InterfaceIf you're coming from a Samsung phone, as I was, you'll probably notice that KitKat is a far sleeker and more subtle experience than you've seen before. It's also lightning-fast; the OS felt like it was positively leaping at me on the Nexus 5.
Google Android 4.4 KitKat
The color scheme is traditional gray and light blue, with some colors flipped from the previous version. The biggest aesthetic change is that Google has done away with the ever-present black bar across the top, letting the time and battery level hover above the wallpaper. 
A neat extra: Wallpapers move slightly beneath your apps as you swipe left and right, giving you a sense of depth and movement. It's not as whizz-bang as iOS 7's parallax effect, but it feels enjoyably futuristic.

Google pioneered features like the notification tray, where swiping down from the top reveals alerts and also controls for some app functions like music playback in Play Music. There's also a flip-able tile in the notification tray for fast access to settings such as Wi-Fi and Airplane Mode. Apple introduced some of these features into iOS 7, but Android keeps it simple with just a single pane. However, tablet users should note that KitKat retains the annoying twin pulldown menus—one for notifications and the other for settings.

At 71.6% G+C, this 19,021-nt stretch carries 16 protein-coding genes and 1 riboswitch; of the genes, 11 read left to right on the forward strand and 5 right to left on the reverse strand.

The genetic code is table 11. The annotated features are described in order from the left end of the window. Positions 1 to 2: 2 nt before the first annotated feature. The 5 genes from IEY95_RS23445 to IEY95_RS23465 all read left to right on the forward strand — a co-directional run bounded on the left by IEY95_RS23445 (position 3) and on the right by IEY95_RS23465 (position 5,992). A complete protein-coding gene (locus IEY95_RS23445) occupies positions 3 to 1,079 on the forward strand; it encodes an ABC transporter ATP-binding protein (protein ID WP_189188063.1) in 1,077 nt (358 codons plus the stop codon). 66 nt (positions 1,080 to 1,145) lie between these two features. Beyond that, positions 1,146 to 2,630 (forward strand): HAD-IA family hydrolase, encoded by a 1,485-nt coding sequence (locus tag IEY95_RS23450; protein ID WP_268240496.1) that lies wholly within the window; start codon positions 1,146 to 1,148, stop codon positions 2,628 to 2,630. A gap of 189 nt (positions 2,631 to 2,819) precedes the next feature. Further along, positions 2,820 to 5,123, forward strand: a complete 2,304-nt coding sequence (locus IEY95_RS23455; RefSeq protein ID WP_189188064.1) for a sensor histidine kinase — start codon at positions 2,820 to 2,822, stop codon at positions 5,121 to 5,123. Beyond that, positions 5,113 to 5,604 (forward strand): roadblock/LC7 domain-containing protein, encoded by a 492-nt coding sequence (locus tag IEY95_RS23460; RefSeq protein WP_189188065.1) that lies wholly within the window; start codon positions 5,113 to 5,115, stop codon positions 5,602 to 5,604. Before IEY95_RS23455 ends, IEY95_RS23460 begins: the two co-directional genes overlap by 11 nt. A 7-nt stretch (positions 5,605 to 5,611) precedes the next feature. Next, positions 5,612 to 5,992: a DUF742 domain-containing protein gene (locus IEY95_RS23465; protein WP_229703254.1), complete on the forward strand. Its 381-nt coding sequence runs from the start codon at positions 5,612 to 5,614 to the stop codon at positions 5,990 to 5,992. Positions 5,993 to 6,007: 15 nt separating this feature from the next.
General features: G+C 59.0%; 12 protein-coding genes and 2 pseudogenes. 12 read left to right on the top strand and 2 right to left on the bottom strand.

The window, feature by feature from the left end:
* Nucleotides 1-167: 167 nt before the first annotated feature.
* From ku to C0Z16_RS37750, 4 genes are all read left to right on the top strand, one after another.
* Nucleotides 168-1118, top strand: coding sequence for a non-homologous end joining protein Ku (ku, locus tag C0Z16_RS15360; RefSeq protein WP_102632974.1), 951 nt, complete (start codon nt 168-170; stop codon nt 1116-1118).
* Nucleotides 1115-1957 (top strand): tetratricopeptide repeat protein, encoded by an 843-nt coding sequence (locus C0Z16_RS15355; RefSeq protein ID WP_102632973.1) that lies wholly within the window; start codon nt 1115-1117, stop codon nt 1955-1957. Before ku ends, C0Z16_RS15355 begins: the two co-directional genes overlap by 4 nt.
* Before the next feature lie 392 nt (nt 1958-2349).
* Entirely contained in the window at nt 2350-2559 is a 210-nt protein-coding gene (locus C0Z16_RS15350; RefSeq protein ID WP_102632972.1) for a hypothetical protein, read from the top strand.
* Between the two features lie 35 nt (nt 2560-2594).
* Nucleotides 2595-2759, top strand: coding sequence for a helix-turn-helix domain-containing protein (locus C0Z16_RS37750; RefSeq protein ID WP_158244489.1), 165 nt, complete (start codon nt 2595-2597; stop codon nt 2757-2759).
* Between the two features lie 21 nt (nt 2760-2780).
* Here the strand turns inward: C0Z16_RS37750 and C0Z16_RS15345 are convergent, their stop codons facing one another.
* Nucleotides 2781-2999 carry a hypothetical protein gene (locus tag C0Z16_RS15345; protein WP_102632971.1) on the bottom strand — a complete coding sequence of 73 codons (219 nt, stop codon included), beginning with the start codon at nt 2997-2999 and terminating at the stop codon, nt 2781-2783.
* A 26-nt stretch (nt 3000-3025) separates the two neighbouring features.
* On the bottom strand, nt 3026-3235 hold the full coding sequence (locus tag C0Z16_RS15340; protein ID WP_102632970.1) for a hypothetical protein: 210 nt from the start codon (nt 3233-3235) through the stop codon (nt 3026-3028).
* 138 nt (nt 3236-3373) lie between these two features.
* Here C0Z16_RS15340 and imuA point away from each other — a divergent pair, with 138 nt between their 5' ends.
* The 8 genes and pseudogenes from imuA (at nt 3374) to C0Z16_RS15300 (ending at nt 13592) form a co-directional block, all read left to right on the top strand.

With KitKat, Google has further expanded the role of its new Hangouts app. At first, it merely handled Google+ text and video chat, but it has since subsumed Google Talk, and now in 4.4, it swallows up SMS messaging as well. I actually found it quite convenient to handle all my chatting from a single interface. But it does push instant messaging toward an SMS model where everyone is available all the time. You can now set moods and availability messages, but you can never shut off Hangouts—only suppress its notifications.
Google Android 4.4 KitKat
Hangouts is also a great place for Google to debut its new emojis. These funny and bizarre images can be mixed in with text, but are special characters and not sticker-like images. You'll find a startlingly large array of faces, animals, and arcane symbols in here. Compared with Apple's emojis, I actually preferred Google's, which are bigger and more colorful. Best of all, the emoticons map to Apple's emoji keyboard, so anyone with an iPhone or Android will also see what you're trying to say. Many of the new features in Hangouts are available to all Android users who download the updated app, not just to KitKat users.
Google, determined to make NFC payments a thing, has baked in support for key NFC actions to KitKat. Google is using its own open architecture for NFC payments so any KitKat phone, regardless of wireless carrier, can be used as a digital wallet in brick-and-mortar stores. I tested it with the Google Wallet app, but it apparently works with other NFC payment apps as well. The biggest challenge with NFC payments remains the rarity of stores equipped to handle them.